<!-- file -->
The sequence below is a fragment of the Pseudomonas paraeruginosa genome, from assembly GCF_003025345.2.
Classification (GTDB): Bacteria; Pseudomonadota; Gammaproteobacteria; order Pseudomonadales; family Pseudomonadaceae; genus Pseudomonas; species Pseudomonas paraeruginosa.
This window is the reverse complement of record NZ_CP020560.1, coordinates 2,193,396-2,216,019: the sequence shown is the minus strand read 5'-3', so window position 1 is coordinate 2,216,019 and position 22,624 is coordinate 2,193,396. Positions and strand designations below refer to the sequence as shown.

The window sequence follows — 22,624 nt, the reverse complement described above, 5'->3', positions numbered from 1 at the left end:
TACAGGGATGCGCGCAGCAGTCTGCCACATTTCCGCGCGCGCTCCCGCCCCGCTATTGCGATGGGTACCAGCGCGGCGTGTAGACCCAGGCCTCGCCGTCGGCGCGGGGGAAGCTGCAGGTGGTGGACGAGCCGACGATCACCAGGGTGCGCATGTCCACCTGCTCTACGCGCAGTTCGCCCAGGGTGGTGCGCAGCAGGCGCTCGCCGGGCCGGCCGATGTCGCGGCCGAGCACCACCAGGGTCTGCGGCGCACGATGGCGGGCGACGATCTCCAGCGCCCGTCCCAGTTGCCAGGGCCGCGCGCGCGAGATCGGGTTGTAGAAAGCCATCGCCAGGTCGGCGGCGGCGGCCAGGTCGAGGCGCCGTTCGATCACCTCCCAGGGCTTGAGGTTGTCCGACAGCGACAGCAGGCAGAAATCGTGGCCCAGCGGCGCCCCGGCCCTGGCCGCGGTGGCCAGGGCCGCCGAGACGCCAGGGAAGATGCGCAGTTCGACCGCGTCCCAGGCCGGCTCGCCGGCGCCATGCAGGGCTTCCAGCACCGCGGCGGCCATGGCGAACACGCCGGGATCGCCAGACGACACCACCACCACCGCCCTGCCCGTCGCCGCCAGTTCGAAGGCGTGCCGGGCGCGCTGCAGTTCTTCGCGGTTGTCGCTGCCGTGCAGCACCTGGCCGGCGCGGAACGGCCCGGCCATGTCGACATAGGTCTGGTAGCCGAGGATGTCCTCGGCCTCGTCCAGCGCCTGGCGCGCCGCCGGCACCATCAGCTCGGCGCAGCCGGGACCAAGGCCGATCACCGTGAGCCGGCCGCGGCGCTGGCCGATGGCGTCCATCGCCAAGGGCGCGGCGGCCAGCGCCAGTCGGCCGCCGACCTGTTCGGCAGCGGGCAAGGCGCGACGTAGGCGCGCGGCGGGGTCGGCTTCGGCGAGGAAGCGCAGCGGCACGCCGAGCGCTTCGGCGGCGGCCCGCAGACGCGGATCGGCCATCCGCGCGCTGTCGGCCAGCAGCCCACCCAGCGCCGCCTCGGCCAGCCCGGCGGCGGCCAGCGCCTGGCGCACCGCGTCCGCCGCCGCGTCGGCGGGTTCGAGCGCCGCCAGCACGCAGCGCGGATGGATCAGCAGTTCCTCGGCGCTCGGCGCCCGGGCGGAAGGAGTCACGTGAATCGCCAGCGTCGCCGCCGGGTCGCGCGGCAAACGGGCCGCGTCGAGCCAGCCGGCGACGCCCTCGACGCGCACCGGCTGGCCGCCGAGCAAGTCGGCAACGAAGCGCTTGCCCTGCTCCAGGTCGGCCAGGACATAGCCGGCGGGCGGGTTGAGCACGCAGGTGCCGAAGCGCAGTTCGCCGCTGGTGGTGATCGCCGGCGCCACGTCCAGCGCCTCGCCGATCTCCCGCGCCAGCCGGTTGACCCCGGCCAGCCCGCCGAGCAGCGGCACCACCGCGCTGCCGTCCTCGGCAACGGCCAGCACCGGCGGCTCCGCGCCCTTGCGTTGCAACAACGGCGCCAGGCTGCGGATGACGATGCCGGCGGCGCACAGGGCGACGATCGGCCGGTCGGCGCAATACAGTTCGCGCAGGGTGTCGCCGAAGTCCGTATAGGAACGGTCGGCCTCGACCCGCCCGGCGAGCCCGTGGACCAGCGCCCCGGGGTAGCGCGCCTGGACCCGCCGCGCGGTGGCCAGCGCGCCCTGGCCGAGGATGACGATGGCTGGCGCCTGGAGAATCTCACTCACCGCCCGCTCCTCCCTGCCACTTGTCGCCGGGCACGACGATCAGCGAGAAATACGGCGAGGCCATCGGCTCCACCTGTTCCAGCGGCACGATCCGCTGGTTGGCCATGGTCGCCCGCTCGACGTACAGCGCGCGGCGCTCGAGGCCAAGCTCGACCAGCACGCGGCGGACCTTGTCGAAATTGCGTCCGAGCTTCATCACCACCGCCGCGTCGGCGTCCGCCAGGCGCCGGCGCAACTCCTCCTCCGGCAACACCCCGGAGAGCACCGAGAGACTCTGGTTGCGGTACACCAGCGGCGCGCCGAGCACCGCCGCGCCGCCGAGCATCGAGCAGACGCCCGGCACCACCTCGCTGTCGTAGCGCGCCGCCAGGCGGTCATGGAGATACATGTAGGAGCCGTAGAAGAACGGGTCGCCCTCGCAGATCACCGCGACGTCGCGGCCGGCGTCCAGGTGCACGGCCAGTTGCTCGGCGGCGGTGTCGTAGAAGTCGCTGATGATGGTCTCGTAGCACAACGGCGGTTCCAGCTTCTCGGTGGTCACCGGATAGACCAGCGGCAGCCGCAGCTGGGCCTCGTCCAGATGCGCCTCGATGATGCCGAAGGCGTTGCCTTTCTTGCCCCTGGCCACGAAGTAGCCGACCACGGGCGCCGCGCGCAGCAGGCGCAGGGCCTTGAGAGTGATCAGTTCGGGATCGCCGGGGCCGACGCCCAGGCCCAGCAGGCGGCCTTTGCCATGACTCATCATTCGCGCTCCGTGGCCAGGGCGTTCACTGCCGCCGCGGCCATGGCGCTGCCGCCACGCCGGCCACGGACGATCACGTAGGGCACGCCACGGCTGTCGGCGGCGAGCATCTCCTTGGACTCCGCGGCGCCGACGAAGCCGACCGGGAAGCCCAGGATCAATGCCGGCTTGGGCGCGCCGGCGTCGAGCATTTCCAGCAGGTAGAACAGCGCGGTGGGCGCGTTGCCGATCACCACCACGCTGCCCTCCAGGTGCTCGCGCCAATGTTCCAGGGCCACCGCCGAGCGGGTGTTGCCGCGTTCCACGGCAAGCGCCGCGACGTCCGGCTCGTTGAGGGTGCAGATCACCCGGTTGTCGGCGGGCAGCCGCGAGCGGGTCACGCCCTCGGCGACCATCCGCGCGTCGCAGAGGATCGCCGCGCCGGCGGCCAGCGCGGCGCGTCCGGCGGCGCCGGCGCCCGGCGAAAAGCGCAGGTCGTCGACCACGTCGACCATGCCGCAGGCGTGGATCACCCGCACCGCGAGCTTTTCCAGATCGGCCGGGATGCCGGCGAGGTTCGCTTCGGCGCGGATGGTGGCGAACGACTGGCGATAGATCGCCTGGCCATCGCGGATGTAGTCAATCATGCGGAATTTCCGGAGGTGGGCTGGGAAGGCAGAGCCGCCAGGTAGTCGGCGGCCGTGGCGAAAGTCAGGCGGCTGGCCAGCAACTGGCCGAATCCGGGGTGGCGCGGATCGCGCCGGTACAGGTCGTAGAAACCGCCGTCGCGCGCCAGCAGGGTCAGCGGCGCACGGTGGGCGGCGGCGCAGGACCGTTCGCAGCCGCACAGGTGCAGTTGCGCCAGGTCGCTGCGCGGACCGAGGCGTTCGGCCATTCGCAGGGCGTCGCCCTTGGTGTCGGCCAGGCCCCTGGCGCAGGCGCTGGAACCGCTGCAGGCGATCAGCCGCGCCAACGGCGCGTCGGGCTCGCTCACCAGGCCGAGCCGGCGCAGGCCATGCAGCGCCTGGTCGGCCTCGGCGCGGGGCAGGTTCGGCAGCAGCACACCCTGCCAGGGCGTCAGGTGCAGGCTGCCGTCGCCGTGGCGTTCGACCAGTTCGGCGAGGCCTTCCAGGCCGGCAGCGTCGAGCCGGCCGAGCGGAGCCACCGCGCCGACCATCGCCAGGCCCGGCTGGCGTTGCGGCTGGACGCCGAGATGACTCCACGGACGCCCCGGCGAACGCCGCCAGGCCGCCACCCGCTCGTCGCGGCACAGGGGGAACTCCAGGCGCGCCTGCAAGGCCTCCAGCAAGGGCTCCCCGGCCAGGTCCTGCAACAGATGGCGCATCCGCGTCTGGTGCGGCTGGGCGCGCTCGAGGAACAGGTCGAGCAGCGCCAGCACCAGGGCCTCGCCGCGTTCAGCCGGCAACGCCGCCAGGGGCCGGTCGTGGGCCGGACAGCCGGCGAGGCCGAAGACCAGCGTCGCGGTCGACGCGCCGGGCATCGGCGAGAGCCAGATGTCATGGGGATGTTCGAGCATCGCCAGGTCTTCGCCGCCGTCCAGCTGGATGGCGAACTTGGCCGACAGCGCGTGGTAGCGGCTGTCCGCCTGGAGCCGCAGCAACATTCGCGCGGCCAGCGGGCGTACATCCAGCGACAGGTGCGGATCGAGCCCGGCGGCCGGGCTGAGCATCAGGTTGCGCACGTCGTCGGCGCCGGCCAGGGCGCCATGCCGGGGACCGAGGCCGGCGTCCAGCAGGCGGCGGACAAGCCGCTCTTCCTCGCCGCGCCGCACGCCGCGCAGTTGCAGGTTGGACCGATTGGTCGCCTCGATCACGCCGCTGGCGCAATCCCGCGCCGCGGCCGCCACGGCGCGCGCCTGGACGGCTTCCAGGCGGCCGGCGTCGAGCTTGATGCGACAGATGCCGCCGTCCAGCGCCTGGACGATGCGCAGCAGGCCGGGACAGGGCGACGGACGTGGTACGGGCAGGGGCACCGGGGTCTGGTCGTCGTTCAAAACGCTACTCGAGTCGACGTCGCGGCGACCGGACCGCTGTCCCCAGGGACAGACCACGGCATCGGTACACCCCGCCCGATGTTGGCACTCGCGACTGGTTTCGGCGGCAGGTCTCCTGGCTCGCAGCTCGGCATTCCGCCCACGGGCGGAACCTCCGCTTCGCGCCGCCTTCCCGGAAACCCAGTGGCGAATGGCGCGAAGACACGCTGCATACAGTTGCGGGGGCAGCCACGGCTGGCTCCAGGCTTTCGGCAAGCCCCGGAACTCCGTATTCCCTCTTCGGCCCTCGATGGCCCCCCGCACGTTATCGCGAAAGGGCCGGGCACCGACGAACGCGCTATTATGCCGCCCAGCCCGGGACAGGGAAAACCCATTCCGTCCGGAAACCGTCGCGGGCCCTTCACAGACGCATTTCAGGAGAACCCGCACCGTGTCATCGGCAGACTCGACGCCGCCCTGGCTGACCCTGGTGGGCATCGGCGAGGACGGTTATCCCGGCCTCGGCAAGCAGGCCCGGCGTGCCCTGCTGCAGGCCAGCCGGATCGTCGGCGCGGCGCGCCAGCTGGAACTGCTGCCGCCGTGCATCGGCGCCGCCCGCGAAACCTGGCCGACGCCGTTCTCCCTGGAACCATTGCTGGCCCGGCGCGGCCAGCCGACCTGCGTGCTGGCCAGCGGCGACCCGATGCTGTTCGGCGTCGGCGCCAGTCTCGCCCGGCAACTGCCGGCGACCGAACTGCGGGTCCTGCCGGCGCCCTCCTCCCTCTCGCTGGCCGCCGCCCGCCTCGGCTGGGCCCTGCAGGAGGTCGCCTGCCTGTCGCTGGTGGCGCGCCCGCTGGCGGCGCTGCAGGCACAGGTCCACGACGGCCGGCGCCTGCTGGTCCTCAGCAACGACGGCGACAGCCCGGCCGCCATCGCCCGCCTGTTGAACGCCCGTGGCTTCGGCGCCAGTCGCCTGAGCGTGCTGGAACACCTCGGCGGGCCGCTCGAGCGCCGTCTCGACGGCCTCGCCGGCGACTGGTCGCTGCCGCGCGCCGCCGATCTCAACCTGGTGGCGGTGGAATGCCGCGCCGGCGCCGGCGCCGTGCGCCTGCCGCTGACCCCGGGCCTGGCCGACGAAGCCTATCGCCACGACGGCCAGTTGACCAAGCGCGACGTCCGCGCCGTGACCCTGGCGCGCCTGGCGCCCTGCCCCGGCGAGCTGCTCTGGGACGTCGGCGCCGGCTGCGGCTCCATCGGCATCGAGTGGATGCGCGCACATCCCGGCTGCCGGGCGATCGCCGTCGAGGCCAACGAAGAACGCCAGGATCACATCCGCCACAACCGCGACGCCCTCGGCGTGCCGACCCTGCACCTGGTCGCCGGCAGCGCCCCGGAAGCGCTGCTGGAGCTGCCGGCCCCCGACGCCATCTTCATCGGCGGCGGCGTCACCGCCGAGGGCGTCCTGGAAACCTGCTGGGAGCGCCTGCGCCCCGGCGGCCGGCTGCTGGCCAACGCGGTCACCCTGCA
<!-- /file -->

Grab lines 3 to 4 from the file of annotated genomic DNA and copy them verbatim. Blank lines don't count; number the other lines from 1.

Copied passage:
This window is the reverse complement of record NZ_CP020560.1, coordinates 2,193,396-2,216,019: the sequence shown is the minus strand read 5'-3', so window position 1 is coordinate 2,216,019 and position 22,624 is coordinate 2,193,396. Positions and strand designations below refer to the sequence as shown.

The window sequence follows — 22,624 nt, the reverse complement described above, 5'->3', positions numbered from 1 at the left end: